While heartburn typically presents as a burning sensation in the chest after eating, a heart attack can manifest as intense chest pressure and may include other symptoms like shortness of breath and dizziness.
The sensations of heartburn and a heart attack can sometimes feel disturbingly similar, leaving many people anxious and uncertain about their health. This article aims to demystify these two conditions, providing clear insights to help distinguish one from the other.
While heartburn, a symptom of acid reflux, is generally not life-threatening, a heart attack requires immediate medical attention. Understanding the differences between heartburn vs. heart attack is crucial for timely and appropriate treatment. Here, we will explore seven key distinctions that can help patients identify their symptoms accurately and seek the right care.
1. Nature of Pain
Heartburn: Typically, heartburn manifests as a burning sensation in the chest, just behind the breastbone. This discomfort often arises after eating and might worsen when lying down or bending over. Heartburn pain is usually localized and does not radiate to other parts of the body.
Heart Attack: In contrast, the pain or discomfort associated with a heart attack is often described as a squeezing, pressure, or fullness in the chest. It’s not limited to the area behind the breastbone and can spread to the shoulders, neck, jaw, or arms. The pain from a heart attack may come and go, but it generally doesn’t fluctuate with body position as heartburn does.
2. Associated Symptoms
Heartburn: Beyond the burning sensation, heartburn may accompany a sour or bitter taste in the mouth, caused by stomach acid reaching the throat. Other symptoms can include chronic cough, hoarseness, or a sensation of a lump in the throat.
Heart Attack: Heart attack symptoms extend beyond chest discomfort. They often include shortness of breath, cold sweats, nausea, lightheadedness, and extreme fatigue. Women, in particular, might experience less typical symptoms such as abdominal discomfort, dizziness, and unexplained fatigue. It’s crucial to note that heart attacks can occur without chest pain, particularly in women.
3. Duration and Timing of Symptoms
Heartburn: The symptoms of heartburn are typically triggered by certain foods or drinks and may last from a few minutes to several hours. Lying down or bending over generally aggravates the heartburn pain.
Heart Attack: The discomfort or pain of a heart attack tends to persist for more than a few minutes. It may lessen and then return, or it could be continuous. Unlike heartburn, heart attack symptoms don’t have a clear connection to food intake or body position.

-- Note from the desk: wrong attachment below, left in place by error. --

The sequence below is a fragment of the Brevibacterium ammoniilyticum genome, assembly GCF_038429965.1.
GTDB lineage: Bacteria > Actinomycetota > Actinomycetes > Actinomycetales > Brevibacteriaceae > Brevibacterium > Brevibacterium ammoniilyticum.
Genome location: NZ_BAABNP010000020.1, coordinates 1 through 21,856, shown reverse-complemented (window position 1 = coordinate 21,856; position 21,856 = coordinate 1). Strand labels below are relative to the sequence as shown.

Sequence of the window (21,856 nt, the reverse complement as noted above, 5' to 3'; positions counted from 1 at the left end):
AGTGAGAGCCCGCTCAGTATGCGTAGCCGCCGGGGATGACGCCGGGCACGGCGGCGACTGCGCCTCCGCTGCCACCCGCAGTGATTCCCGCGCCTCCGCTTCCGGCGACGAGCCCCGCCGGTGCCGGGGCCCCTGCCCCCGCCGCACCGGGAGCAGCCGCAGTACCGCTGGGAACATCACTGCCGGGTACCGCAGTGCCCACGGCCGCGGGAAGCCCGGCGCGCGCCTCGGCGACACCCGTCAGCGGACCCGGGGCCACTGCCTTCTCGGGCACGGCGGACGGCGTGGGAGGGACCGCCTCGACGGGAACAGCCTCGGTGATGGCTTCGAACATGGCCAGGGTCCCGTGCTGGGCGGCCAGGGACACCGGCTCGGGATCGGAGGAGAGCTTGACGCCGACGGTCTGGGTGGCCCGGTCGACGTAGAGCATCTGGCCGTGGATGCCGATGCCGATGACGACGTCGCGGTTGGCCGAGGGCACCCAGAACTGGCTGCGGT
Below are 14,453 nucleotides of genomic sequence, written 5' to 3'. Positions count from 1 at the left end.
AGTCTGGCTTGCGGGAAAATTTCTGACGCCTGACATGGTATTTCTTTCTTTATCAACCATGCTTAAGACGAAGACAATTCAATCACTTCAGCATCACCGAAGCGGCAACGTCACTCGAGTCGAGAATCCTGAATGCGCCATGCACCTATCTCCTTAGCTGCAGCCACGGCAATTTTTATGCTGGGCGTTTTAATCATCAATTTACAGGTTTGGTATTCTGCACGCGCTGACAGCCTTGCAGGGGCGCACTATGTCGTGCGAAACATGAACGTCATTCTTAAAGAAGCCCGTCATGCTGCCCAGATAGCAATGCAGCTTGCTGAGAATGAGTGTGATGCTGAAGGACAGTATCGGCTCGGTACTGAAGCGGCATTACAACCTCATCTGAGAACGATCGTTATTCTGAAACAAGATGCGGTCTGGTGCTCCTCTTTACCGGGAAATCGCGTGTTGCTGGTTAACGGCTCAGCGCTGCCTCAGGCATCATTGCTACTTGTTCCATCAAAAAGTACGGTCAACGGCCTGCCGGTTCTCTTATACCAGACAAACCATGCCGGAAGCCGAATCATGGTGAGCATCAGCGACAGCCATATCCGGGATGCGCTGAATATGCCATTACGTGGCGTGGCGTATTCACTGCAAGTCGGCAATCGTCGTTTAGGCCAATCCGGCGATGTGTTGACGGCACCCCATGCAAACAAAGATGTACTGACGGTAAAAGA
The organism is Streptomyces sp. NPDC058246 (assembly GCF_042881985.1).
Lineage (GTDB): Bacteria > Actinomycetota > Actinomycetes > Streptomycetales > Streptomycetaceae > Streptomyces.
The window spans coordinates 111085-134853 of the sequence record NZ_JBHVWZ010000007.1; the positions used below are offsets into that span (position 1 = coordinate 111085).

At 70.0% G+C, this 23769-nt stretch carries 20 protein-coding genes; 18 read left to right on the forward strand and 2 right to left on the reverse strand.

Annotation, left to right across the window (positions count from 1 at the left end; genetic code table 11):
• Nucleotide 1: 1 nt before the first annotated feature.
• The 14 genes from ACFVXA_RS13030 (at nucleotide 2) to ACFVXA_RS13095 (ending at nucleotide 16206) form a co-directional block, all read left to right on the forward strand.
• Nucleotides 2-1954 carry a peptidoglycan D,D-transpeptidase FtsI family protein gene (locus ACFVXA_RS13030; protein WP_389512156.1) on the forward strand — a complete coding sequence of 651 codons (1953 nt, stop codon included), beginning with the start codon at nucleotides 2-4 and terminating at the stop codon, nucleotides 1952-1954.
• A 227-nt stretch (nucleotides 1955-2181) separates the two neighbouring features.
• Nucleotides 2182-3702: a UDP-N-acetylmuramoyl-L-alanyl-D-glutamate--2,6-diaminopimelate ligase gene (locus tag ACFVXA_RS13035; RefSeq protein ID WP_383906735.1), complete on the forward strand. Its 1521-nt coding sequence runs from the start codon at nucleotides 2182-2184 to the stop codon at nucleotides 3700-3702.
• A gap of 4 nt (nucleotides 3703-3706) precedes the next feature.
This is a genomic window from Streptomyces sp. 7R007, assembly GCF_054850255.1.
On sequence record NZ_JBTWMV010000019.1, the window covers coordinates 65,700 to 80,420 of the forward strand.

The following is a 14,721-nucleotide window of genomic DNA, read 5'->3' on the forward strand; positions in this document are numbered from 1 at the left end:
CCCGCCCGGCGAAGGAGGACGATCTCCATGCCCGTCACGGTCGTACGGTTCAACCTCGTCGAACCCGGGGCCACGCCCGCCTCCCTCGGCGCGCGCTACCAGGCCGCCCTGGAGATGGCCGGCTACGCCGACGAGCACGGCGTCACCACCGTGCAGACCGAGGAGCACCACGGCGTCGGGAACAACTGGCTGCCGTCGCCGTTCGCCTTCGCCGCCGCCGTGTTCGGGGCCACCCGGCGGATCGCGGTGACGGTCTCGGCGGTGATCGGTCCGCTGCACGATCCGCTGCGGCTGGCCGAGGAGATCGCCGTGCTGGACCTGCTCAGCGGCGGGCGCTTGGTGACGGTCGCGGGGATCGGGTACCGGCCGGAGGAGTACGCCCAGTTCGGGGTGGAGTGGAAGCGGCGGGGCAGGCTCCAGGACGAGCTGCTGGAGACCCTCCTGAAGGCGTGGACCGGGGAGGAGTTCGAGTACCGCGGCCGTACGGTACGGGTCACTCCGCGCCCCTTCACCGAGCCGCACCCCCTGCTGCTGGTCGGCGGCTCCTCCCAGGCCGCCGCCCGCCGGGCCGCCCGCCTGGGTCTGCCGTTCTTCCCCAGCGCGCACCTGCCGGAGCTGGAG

4. Effect of Medication
Heartburn: Over-the-counter antacids or prescription medications often provide relief for heartburn symptoms. If the burning sensation subsides after taking such medication, it’s more likely to be heartburn.
Heart Attack: Heart attack symptoms typically do not improve with antacids. Medications like nitroglycerin, prescribed for angina (chest pain due to heart disease), might provide temporary relief, but if the symptoms persist, it’s important to seek emergency medical care.
5. Risk Factors
Heartburn: Often related to dietary habits, body weight, certain medications, or lifestyle choices such as smoking and alcohol consumption.
What are the common symptoms of heartburn and heart attack?
Common heartburn symptoms include a burning sensation in the chest, while heart attack symptoms may involve chest pain, shortness of breath, and pain radiating to the arm. Learn to distinguish these signs to react promptly.
Can heartburn lead to a heart attack?
While chronic heartburn doesn't directly cause heart attacks, prolonged acid reflux can damage the esophagus. Severe, persistent symptoms may indicate a more serious condition, so it's crucial to seek medical attention.
Are there lifestyle changes to prevent heartburn and heart attacks?
Yes, adopting a heart-healthy lifestyle helps. Manage stress, maintain a balanced diet, and avoid trigger foods to reduce heartburn risk. Regular exercise and a heart-healthy diet also lower the risk of heart attacks.
How can someone differentiate between indigestion and heartburn?
Indigestion involves discomfort or pain in the upper abdomen, often accompanied by bloating. Heartburn specifically relates to a burning sensation in the chest. Knowing the distinctions helps in accurate self-diagnosis.
When should I seek immediate medical attention for chest pain?
If you experience persistent chest pain with shortness of breath, nausea, or jaw pain, it could be a heart attack. Don't delay—call emergency services immediately for prompt medical intervention.